It is thus unclear to Oracle whether the Court intended to require

(1) a deduction for the cost of implementing all class libraries (both existing and to be developed), which would be $32.4 million;

(2) a deduction for the cost of implementing all class libraries (both existing and to be developed) and for the full cost of developing the Dalvik virtual machine, which would be $43.7 million; or

(3) some other deduction or combination of deductions that equal $37 million.

Absent further guidance, Oracle will assume that the Court intended the second set of deductions described above, amounting to $43.7 million.1 All calculations below assume a further deduction of $43.7 million, and consequently adjust the relevant starting point to $553.8 million. If the Court orders Prof. Cockburn to use some other amount, Prof. Cockburn can re-calculate these amounts.

II. Calculation of Patent Damages Pursuant to the Court’s Order

The Court ruled that Prof. Cockburn would be permitted to offer a reasonable royalty opinion based only on his lower bound calculation, “in which each patent in his top 22 has equal value to each other.” (Dkt. 785 at 5.) Using the adjusted starting point of $553.8 million, and after allocating $27.7 million of the 2006 Bundle to the copyrighted APIs,2 the 569 patents in the Sun mobile Java portfolio would have a total value of at least $526.1 million (based only on Google’s anticipated payments to Sun and Sun’s Project Armstrong projections, and only for the first three years). Applying the same patent value distribution curve used in the third report, the top 22 patents in the portfolio of 569 would have an

_______________________________________

1 Oracle still contends that no such further adjustment is appropriate, for the reasons described in Prof. Cockburn’s report and Oracle’s briefing to the Court. Nonetheless, Oracle understands that the Court has ruled, and will of course abide by that ruling. Oracle seeks clarification solely to ensure that Prof. Cockburn is able to explain to the jury the specific bases for, and amounts of, all adjustments to the 2006 starting point.

2 To apply the apportionment approach allowed by the Court, Prof. Cockburn would have to assume that each of the patents in the top 22 of the 569 has equal value, and that the top 22 patents represent at least 77.1% of the value of the patents in the 2006 Bundle. As previously disclosed, Prof. Cockburn would further assume that the value of the copyrights in the Bundle is one half the combined value of the ’104, ’205, and ’720 patents. A formula expressing this relationship, which can be solved to provide numbers for the patents and copyrights, is (22x / 0.771) + (3x / 2) = $553.8 million, in which x is the average value of each patent in the top 22.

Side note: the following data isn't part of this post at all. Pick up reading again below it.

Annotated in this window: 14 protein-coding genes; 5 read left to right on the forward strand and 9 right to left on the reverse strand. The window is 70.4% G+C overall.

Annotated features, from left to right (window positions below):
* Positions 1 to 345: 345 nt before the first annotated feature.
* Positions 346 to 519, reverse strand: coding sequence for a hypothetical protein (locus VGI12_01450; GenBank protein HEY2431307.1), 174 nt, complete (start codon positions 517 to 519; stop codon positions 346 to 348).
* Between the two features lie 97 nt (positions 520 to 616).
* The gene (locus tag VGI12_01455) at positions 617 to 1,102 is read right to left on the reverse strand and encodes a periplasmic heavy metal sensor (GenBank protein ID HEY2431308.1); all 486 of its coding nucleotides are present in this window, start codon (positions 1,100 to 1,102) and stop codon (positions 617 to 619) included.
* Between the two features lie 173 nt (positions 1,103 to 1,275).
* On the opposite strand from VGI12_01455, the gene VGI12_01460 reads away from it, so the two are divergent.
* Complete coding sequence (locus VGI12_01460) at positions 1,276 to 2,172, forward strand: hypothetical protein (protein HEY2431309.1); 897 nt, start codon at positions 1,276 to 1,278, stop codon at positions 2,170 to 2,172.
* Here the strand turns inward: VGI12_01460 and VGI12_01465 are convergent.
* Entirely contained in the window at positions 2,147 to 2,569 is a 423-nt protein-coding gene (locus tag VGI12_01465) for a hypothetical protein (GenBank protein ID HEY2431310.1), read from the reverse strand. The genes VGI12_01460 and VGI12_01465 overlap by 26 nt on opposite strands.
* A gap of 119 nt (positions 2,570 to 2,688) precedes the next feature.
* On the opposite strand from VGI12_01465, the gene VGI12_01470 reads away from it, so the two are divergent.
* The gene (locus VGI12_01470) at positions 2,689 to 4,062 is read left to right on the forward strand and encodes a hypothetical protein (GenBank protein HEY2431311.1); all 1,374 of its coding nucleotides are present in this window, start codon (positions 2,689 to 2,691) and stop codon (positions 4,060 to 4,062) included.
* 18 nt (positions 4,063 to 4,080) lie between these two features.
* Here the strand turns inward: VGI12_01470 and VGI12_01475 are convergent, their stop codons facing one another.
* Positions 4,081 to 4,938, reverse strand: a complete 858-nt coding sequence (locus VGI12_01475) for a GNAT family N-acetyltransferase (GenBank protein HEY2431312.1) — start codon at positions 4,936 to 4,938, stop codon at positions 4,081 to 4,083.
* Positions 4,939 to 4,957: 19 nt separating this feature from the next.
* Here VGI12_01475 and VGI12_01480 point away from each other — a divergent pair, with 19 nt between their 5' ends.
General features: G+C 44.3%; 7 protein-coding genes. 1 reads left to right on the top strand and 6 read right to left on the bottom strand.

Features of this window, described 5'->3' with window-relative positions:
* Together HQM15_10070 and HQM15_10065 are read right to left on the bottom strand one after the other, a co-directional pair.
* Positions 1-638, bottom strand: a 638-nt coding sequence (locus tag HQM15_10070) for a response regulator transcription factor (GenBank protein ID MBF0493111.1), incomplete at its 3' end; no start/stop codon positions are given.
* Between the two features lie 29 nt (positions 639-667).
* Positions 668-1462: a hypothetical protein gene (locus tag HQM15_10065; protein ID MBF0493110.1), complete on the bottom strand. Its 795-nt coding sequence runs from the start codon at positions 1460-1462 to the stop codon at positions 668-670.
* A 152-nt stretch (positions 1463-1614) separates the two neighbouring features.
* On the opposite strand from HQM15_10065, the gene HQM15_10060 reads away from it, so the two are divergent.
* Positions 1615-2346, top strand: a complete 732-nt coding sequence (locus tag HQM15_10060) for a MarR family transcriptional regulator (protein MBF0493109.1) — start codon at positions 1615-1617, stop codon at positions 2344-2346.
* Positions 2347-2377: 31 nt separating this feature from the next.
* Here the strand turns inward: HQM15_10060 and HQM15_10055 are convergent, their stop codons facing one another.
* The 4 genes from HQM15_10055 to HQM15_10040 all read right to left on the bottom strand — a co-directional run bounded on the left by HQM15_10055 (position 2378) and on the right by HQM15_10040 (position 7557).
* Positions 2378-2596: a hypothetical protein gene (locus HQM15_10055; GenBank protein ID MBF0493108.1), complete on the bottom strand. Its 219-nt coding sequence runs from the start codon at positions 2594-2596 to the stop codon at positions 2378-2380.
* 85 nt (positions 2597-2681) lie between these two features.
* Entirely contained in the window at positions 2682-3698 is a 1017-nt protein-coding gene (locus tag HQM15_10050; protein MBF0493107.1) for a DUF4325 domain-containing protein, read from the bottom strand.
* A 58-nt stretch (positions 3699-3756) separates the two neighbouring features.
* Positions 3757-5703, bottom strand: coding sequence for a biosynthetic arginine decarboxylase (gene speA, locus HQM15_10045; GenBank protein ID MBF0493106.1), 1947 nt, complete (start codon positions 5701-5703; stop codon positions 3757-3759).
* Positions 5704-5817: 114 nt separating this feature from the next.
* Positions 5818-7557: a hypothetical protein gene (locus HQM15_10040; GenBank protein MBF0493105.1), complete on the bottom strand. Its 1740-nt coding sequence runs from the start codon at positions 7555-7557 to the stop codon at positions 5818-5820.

2


aggregate value of $406 million, and an average value of $18.4 million per patent. Thus, under the only approach permitted by the Court’s order, the value of the ’104 patent, before any other adjustments, would be at least $18.4 million for the first three years.3 The other potential adjustments are identified below:

Value of ’104 patent:$18.4 million
US only damages:$18.1 million
US only damages and reduced for marking:$15.3 million
US only damages, reduced for marking, limited to accused devices:$4.1 million

Prof. Cockburn can calculate the three-year value of the ’520 patent, under the only approach permitted by the Court, based on the average value of the 547 patents in the portfolio that are not included in the top 22. Again, the 569 patents in the Sun mobile Java portfolio had a total value of $526.1 million over the first three years; the top 22 patents in the portfolio of 569 would have an aggregate value of $406 million. Accordingly, the 547 lower-ranked patents would be worth $120 million ($526 – $406) in aggregate, and the average value of those patents, under the only approach permitted by the Court, would be at least $0.22 million. Because the engineers’ rating of the ’520 patent and its technology block indicated that it was more important, in terms of its technological significance, than most of the patents in the portfolio, using this average would likely understate the value of the ’520 patent. Thus, the value of the ’520 patent, before any other adjustments, would be at least $0.22 million for the first three years. The other potential adjustments are:

Value of ’520 patent:$0.22 million
US only damages:$0.22 million
US only damages and reduced for marking:$0.18 million
US only damages, reduced for marking, limited to accused devices:$0.05 million

These calculations are consistent with the methodology approved by the Court. If necessary, Prof. Cockburn could serve a one-page supplement to his report that includes these calculations.